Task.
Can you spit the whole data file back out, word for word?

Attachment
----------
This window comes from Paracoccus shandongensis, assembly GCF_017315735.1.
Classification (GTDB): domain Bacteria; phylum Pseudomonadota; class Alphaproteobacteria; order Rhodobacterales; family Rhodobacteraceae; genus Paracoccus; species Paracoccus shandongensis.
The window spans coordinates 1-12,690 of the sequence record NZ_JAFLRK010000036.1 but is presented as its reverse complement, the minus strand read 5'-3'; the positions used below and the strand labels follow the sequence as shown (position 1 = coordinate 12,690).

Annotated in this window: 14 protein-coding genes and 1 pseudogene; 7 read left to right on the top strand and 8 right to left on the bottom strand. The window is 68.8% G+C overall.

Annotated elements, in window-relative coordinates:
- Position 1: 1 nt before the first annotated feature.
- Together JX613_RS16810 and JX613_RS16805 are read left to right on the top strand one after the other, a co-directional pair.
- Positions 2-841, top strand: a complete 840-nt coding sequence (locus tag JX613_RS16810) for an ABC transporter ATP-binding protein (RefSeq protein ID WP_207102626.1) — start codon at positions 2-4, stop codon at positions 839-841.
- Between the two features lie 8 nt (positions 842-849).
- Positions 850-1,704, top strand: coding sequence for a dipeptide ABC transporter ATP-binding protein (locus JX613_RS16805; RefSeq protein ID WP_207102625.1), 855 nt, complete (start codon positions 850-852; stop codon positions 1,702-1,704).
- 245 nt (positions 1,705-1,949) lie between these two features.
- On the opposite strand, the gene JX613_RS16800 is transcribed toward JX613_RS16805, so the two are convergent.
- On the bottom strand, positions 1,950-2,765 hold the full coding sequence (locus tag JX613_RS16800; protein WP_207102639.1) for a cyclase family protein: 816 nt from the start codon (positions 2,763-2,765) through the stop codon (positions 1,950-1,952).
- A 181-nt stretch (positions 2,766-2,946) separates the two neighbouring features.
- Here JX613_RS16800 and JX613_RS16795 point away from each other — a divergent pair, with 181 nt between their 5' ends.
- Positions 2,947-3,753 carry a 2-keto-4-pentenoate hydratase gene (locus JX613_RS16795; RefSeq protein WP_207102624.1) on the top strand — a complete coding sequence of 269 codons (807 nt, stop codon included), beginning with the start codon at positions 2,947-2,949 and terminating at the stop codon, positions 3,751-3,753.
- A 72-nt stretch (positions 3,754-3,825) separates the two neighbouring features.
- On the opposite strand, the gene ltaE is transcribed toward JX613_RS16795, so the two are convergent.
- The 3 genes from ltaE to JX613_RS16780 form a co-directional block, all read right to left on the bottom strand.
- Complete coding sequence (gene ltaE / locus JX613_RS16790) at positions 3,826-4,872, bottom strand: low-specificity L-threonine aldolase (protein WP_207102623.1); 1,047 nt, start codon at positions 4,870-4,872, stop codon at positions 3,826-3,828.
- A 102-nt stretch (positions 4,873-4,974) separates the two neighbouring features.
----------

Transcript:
This window comes from Paracoccus shandongensis, assembly GCF_017315735.1.
Classification (GTDB): domain Bacteria; phylum Pseudomonadota; class Alphaproteobacteria; order Rhodobacterales; family Rhodobacteraceae; genus Paracoccus; species Paracoccus shandongensis.
The window spans coordinates 1-12,690 of the sequence record NZ_JAFLRK010000036.1 but is presented as its reverse complement, the minus strand read 5'-3'; the positions used below and the strand labels follow the sequence as shown (position 1 = coordinate 12,690).

Annotated in this window: 14 protein-coding genes and 1 pseudogene; 7 read left to right on the top strand and 8 right to left on the bottom strand. The window is 68.8% G+C overall.

Annotated elements, in window-relative coordinates:
- Position 1: 1 nt before the first annotated feature.
- Together JX613_RS16810 and JX613_RS16805 are read left to right on the top strand one after the other, a co-directional pair.
- Positions 2-841, top strand: a complete 840-nt coding sequence (locus tag JX613_RS16810) for an ABC transporter ATP-binding protein (RefSeq protein ID WP_207102626.1) — start codon at positions 2-4, stop codon at positions 839-841.
- Between the two features lie 8 nt (positions 842-849).
- Positions 850-1,704, top strand: coding sequence for a dipeptide ABC transporter ATP-binding protein (locus JX613_RS16805; RefSeq protein ID WP_207102625.1), 855 nt, complete (start codon positions 850-852; stop codon positions 1,702-1,704).
- 245 nt (positions 1,705-1,949) lie between these two features.
- On the opposite strand, the gene JX613_RS16800 is transcribed toward JX613_RS16805, so the two are convergent.
- On the bottom strand, positions 1,950-2,765 hold the full coding sequence (locus tag JX613_RS16800; protein WP_207102639.1) for a cyclase family protein: 816 nt from the start codon (positions 2,763-2,765) through the stop codon (positions 1,950-1,952).
- A 181-nt stretch (positions 2,766-2,946) separates the two neighbouring features.
- Here JX613_RS16800 and JX613_RS16795 point away from each other — a divergent pair, with 181 nt between their 5' ends.
- Positions 2,947-3,753 carry a 2-keto-4-pentenoate hydratase gene (locus JX613_RS16795; RefSeq protein WP_207102624.1) on the top strand — a complete coding sequence of 269 codons (807 nt, stop codon included), beginning with the start codon at positions 2,947-2,949 and terminating at the stop codon, positions 3,751-3,753.
- A 72-nt stretch (positions 3,754-3,825) separates the two neighbouring features.
- On the opposite strand, the gene ltaE is transcribed toward JX613_RS16795, so the two are convergent.
- The 3 genes from ltaE to JX613_RS16780 form a co-directional block, all read right to left on the bottom strand.
- Complete coding sequence (gene ltaE / locus JX613_RS16790) at positions 3,826-4,872, bottom strand: low-specificity L-threonine aldolase (protein WP_207102623.1); 1,047 nt, start codon at positions 4,870-4,872, stop codon at positions 3,826-3,828.
- A 102-nt stretch (positions 4,873-4,974) separates the two neighbouring features.